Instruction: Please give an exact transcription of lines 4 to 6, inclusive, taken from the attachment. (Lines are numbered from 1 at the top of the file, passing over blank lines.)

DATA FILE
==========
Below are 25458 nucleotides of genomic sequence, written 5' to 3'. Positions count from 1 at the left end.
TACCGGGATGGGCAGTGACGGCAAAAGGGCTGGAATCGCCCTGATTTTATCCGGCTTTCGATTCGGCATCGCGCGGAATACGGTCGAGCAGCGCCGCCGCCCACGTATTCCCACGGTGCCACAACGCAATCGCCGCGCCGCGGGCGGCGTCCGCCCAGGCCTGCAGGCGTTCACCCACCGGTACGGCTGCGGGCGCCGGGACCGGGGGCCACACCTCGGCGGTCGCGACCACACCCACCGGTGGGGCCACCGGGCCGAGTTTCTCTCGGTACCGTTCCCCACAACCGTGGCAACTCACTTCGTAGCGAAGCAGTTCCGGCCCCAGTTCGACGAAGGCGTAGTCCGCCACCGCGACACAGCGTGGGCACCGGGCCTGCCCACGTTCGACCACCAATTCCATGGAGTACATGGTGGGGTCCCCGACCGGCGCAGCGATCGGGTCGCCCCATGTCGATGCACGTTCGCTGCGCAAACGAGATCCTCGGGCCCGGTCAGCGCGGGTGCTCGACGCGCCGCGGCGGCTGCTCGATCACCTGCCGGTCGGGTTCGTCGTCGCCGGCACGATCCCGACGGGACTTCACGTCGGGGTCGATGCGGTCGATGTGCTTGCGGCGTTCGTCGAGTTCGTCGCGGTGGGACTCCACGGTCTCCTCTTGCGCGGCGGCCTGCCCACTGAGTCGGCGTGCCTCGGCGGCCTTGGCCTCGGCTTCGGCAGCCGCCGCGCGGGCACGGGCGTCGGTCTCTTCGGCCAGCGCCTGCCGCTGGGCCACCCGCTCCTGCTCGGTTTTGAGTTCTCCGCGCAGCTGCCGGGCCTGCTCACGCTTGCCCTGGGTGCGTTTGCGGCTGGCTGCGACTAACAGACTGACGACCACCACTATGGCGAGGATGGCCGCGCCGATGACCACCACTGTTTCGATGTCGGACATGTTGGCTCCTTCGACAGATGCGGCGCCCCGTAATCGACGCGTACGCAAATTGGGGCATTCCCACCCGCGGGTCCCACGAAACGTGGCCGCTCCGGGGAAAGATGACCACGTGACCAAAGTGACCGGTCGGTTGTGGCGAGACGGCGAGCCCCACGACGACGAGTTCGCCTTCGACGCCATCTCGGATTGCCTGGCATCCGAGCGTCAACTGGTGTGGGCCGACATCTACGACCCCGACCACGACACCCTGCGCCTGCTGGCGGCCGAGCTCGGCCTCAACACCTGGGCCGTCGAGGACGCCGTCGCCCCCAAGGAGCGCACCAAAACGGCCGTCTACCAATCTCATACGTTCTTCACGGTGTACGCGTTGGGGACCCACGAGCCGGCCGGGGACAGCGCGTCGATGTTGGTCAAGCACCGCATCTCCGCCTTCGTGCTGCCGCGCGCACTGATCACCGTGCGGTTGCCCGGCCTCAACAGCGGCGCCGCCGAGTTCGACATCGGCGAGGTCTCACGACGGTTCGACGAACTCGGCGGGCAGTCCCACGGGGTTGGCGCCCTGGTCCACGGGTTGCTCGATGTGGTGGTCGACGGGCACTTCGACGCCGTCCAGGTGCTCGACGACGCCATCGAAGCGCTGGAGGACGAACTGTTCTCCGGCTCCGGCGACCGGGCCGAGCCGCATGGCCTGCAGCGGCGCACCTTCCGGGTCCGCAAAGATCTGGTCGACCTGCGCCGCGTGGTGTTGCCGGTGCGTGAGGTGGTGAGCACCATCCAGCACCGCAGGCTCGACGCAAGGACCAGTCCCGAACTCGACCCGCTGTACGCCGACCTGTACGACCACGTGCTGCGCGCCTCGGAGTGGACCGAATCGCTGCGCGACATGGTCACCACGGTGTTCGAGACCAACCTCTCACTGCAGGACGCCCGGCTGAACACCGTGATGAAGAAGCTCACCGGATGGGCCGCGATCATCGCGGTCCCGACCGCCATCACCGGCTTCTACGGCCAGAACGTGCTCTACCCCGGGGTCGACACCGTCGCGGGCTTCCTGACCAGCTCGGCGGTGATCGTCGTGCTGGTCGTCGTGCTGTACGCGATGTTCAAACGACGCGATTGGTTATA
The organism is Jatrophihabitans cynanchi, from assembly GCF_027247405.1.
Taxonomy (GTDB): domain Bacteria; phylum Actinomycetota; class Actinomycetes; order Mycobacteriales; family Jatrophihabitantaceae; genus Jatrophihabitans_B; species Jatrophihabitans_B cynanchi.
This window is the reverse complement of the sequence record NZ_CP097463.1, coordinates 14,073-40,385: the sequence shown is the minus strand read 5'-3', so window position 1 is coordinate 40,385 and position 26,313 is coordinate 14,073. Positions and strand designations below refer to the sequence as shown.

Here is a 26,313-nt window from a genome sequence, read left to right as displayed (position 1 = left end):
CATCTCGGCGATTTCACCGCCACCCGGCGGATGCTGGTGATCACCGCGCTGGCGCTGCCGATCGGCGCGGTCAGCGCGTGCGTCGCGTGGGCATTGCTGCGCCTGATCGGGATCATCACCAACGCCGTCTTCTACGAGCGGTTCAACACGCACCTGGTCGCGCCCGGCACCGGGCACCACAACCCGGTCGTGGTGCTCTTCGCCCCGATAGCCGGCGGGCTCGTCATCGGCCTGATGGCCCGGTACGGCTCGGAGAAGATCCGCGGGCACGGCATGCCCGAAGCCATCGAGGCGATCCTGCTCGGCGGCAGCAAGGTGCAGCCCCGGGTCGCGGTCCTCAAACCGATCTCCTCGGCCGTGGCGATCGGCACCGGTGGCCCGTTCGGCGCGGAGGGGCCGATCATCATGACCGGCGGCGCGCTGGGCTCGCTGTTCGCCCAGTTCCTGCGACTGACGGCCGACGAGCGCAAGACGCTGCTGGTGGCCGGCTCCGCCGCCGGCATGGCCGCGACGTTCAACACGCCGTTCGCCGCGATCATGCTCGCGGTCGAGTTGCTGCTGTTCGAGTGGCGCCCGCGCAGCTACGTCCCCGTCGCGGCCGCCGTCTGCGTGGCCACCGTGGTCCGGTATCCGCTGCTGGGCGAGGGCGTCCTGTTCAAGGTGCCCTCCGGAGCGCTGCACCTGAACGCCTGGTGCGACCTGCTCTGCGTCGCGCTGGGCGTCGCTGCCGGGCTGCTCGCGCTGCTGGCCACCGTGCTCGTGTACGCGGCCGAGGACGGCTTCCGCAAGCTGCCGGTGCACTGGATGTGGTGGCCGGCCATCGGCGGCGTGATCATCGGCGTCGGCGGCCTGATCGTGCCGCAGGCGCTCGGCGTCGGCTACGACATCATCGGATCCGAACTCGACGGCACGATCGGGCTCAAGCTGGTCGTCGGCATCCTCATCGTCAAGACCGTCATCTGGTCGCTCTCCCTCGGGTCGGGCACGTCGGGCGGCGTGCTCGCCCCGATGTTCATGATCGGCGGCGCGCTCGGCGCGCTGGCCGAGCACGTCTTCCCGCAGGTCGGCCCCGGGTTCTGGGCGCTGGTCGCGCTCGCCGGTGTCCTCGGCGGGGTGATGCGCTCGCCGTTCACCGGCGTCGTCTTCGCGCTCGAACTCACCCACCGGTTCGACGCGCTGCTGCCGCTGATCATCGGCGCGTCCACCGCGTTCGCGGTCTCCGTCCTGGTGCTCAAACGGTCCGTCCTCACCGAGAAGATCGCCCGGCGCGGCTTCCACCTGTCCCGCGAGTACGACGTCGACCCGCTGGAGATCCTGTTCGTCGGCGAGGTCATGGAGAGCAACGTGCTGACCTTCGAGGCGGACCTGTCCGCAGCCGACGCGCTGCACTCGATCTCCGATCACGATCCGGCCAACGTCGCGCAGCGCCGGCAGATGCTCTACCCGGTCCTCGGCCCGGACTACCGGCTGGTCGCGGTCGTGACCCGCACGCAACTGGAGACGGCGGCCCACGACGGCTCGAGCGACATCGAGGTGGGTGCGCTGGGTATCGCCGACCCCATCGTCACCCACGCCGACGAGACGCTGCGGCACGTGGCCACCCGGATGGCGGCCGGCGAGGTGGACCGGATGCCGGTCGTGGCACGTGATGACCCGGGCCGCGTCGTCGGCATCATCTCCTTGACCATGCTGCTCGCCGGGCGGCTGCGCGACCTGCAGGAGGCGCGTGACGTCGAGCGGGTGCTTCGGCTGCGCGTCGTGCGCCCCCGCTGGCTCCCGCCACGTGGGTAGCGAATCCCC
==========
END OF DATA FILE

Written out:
Taxonomy (GTDB): domain Bacteria; phylum Actinomycetota; class Actinomycetes; order Mycobacteriales; family Jatrophihabitantaceae; genus Jatrophihabitans_B; species Jatrophihabitans_B cynanchi.
This window is the reverse complement of the sequence record NZ_CP097463.1, coordinates 14,073-40,385: the sequence shown is the minus strand read 5'-3', so window position 1 is coordinate 40,385 and position 26,313 is coordinate 14,073. Positions and strand designations below refer to the sequence as shown.

Here is a 26,313-nt window from a genome sequence, read left to right as displayed (position 1 = left end):